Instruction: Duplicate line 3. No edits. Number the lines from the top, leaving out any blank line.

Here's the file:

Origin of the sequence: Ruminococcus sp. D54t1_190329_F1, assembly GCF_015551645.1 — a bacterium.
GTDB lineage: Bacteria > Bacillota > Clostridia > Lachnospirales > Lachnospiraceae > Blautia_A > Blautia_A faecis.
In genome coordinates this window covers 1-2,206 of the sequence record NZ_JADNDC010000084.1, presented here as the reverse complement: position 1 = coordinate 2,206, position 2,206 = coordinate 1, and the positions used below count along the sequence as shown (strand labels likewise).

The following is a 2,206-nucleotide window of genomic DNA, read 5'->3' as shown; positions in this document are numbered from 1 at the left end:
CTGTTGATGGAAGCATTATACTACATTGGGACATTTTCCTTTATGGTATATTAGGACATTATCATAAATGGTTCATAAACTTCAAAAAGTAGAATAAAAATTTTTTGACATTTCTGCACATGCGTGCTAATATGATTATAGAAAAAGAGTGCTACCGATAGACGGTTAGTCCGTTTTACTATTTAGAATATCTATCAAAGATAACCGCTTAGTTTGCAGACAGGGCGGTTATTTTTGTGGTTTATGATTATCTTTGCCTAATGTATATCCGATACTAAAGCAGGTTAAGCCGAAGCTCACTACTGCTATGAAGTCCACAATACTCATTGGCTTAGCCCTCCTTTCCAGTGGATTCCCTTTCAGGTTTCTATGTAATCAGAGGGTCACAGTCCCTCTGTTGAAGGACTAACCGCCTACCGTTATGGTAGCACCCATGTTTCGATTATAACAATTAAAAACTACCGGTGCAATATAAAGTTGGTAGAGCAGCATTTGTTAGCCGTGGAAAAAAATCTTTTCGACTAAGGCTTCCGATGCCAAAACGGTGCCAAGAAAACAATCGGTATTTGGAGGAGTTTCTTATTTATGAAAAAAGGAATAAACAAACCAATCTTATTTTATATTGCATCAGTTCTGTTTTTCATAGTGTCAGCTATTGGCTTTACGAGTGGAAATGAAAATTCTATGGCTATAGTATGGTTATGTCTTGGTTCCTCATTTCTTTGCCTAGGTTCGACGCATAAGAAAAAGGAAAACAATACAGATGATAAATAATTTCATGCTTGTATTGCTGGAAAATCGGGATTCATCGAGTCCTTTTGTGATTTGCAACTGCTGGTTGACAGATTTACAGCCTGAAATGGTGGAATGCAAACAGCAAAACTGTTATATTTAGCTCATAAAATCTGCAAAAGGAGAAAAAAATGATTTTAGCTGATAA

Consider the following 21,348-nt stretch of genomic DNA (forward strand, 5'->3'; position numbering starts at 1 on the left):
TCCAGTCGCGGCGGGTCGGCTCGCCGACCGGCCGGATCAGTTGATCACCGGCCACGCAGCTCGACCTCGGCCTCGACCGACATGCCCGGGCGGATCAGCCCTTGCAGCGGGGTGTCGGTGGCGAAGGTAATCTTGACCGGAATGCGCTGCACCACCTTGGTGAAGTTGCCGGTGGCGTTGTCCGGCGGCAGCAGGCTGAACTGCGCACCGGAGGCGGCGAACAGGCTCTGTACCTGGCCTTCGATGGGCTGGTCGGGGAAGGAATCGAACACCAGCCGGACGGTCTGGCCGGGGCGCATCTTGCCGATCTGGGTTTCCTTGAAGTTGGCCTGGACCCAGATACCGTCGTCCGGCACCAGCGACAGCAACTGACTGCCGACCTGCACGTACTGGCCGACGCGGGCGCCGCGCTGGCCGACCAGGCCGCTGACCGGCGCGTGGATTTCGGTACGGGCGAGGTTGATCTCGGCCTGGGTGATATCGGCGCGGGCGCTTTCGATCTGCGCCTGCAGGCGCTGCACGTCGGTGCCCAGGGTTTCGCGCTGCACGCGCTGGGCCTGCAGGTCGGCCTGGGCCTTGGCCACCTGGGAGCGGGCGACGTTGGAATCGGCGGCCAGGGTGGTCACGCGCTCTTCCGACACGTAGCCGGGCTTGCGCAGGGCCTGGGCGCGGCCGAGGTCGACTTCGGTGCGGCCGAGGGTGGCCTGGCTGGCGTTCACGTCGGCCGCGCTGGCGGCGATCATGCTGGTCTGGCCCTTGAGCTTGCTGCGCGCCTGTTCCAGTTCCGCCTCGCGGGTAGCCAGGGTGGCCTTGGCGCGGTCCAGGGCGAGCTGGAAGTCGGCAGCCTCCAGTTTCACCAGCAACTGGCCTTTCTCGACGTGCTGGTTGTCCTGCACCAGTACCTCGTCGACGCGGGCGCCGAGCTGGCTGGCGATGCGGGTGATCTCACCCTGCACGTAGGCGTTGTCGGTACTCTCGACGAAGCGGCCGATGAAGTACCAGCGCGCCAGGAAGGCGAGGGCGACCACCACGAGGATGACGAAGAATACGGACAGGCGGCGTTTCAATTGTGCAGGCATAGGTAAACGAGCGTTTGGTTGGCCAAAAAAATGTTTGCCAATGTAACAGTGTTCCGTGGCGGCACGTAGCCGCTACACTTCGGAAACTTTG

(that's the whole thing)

In genome coordinates this window covers 1-2,206 of the sequence record NZ_JADNDC010000084.1, presented here as the reverse complement: position 1 = coordinate 2,206, position 2,206 = coordinate 1, and the positions used below count along the sequence as shown (strand labels likewise).